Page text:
First and foremost, you’ll need exceptional language skills (preferably a native speaker), a full understanding of the culture you’re translating for, and the ability to write well.
Writing skills are more important than you might think, if you envision translating to be a simple matter of changing the language of something from one to the other. In practice, you’ll encounter many situations when there is no direct translation for words or phrases, or changes have to be made to suit another culture. You’ll have to do some rewriting and editing so it makes sense, without changing the meaning of the content.
Other qualifications that may give you an edge:
- University degree in translation, specializing in translation in two languages (language pair)
- University degree in a related discipline, such as languages or linguistics
- Experience in translating digital content
- Canadian Translators, Terminologists and Interpreters Council certification
- Membership with your local Translator association
- Related certifications for specialties and skills
Canada has the most university programs in translation, terminology and interpretation in the world (per capita). For example, McGill University (Montreal) offers certificates in English, French and Spanish translation.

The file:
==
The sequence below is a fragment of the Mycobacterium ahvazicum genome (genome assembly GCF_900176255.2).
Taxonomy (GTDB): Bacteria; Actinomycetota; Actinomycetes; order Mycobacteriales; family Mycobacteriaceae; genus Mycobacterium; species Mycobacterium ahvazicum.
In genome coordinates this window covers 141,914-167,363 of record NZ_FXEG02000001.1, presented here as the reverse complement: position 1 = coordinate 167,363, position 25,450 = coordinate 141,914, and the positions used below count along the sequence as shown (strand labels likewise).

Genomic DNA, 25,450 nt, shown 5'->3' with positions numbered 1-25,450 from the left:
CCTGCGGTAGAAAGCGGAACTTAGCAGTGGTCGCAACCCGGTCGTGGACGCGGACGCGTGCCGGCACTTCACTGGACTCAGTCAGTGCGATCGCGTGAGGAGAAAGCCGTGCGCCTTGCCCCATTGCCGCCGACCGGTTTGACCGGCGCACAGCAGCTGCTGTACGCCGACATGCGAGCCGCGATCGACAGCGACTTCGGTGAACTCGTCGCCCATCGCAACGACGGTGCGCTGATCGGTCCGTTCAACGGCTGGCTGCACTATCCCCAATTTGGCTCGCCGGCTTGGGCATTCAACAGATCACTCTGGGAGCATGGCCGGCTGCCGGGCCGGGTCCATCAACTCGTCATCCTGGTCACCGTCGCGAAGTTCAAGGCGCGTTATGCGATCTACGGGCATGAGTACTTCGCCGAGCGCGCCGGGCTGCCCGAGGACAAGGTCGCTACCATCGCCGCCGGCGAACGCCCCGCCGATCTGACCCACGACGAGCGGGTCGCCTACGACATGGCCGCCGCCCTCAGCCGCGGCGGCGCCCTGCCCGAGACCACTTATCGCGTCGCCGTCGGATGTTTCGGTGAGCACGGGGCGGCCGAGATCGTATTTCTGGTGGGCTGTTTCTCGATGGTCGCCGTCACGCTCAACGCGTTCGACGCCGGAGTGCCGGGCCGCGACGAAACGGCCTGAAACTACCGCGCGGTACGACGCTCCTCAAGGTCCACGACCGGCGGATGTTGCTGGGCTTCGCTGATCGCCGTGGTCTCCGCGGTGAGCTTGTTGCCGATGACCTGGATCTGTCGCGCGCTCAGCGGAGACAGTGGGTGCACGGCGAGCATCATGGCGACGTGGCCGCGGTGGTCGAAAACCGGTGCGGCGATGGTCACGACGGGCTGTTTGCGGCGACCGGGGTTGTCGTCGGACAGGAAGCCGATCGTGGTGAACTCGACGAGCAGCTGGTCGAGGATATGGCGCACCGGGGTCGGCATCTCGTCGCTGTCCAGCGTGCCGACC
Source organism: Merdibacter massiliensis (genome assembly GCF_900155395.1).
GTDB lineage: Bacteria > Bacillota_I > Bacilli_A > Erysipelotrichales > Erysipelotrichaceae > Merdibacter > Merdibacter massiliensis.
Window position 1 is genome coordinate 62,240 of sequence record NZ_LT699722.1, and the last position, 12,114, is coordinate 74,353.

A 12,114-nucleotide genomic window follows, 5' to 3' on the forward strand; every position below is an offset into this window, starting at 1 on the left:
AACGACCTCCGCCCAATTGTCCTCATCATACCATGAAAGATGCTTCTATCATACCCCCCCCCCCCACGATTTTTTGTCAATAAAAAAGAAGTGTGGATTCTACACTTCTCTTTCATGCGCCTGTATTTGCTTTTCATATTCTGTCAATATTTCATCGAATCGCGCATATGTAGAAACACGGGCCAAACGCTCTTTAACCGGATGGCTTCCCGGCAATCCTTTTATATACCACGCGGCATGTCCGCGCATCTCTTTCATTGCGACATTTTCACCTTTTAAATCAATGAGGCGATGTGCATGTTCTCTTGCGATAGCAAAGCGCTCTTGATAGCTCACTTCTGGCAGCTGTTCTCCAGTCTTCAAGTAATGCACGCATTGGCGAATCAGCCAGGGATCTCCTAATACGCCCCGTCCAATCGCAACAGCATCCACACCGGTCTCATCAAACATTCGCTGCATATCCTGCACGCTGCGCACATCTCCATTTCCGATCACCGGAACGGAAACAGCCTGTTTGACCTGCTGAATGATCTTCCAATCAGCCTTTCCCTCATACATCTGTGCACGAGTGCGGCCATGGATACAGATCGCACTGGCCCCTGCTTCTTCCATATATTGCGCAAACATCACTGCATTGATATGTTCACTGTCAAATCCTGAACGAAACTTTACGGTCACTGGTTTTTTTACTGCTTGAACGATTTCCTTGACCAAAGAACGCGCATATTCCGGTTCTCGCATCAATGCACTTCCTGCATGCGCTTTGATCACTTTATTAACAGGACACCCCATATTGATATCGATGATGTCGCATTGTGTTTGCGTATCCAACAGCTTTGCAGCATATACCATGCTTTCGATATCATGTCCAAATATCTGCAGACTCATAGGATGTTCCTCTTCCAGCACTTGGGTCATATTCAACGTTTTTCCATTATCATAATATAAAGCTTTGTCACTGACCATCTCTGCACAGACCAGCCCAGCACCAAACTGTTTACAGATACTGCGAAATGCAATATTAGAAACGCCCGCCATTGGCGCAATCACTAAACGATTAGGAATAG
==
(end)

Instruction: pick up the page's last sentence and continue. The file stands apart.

Some certifications are available through Canadian Translator Associations:
Canadian Translators, Terminologists and Interpreters Council
Fédération internationale des traducteurs
Literary Translators’ Association of Canada
The Society of Translators and Interpreters of British Columbia
The Corporation of Translators, Terminologists and Interpreters of New Brunswick
The Association of Translators and Interpreters of Nova Scotia
The Association of Translators and Interpreters of Ontario
The Association of Translators and Interpreters of Alberta
The Association of Translators, Terminologists and Interpreters of Manitoba
The Ordre des traducteurs, terminologues et interprètes agréés du Québec
Translation Bureau course directory and calendar (English & French)
Certification is available from the Language Industry Association
Canada is one of the best countries for starting a translation business for online content, thanks to our diversity and bilingualism. It’s an ideal home-based business for freelancers and it can grow into something much bigger!